“Farmer rice variety choices in war: a case study in Sierra Leone” builds on earlier findings concerning farmer management of rice seed under low-resource conditions. It starts with a regional focus, drawing on methods from social and biological sciences, concerning the human and environmental factors shaping the composition of rice varieties grown by small-scale farmers in West Africa and then focuses on specific in-depth field studies undertaken in Sierra Leone.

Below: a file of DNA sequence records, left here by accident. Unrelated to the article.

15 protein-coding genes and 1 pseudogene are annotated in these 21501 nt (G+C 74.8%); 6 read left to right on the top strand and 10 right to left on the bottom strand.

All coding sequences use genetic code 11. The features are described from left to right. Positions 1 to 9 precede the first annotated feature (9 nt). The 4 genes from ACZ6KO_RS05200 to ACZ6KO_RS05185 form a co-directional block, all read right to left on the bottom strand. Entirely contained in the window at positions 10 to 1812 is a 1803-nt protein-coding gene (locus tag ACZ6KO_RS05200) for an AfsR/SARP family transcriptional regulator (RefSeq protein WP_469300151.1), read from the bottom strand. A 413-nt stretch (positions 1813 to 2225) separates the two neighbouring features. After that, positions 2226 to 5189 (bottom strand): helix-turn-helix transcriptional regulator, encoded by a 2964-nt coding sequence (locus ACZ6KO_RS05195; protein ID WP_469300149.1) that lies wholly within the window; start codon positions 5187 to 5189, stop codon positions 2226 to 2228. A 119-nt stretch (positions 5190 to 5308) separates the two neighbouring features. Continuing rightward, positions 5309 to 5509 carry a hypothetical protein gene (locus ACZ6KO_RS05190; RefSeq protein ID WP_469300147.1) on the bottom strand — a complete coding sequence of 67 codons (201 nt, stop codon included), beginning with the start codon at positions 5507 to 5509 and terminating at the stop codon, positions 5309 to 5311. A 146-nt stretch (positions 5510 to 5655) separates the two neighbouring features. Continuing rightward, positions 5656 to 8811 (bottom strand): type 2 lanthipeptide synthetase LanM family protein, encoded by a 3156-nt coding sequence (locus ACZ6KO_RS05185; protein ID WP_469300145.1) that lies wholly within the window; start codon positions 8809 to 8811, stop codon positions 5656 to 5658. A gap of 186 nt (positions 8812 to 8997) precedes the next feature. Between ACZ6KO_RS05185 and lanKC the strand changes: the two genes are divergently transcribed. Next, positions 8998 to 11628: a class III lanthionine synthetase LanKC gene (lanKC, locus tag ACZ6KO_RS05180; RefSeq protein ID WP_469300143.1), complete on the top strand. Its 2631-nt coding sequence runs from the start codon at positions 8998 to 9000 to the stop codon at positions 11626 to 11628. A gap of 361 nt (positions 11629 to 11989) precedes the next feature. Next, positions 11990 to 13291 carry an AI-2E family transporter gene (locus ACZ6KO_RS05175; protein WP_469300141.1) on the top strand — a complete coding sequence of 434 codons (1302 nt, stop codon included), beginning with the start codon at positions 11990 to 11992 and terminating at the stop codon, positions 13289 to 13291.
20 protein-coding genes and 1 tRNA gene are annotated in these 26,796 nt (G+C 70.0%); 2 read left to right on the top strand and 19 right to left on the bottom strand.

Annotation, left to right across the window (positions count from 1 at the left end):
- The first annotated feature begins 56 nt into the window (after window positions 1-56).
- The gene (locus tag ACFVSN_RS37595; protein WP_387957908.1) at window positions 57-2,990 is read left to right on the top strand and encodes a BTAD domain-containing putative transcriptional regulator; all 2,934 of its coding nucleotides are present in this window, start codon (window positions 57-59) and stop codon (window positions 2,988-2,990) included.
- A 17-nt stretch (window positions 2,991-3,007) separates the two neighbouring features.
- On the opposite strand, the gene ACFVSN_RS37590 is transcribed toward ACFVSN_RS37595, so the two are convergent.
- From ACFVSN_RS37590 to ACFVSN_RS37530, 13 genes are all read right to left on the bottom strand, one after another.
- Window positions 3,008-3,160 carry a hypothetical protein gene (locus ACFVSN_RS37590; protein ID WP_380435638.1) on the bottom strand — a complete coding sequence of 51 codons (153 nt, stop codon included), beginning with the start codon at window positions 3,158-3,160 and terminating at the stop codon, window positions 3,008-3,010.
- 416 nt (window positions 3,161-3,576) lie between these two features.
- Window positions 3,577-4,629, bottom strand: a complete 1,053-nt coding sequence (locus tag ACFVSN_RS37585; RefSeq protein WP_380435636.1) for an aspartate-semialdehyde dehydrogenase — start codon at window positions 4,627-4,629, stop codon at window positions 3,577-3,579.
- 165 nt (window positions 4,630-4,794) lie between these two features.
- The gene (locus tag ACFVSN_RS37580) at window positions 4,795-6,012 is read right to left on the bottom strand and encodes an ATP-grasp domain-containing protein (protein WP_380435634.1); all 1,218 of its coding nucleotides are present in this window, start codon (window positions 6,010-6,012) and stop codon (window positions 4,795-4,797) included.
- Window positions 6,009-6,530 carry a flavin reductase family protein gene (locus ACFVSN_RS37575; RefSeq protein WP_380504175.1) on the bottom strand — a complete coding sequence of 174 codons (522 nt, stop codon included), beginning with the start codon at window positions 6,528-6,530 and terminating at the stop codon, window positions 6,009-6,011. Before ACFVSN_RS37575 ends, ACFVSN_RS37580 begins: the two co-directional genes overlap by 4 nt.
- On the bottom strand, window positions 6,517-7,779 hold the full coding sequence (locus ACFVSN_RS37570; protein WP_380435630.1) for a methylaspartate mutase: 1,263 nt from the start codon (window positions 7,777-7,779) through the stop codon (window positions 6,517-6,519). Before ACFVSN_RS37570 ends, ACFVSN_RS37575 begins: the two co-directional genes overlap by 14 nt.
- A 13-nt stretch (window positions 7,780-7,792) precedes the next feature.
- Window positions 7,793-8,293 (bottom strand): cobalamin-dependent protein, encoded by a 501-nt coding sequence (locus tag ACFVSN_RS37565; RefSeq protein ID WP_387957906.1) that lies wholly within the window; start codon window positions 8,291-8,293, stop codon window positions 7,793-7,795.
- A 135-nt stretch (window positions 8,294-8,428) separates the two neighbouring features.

The PhD research builds on the assumption that war in Sierra Leone caused a reduction in farmer rice seed genetic diversity. The scientific objective was to gain a better understanding of the principles underlying farmer seed selection. Which kinds of seeds are selected, and how is varietal diversity maintained (or lost) under a range of operational conditions, including extreme events such as war? The practical concerns relate to seed development and supply considerations in humanitarian crises. As shown, farmer varieties are the product of long and complex trajectories of selection governed by local human agency. In effect, rice varieties have emerged that are adapted to West African farming conditions. The diversity that farmers maintain in their rice varieties is understood to be part of a risk-spreading strategy that also facilitates successful and often serendipitous variety innovations. We advocate, therefore, that farmers and farmer varieties should be more effectively involved in crop development.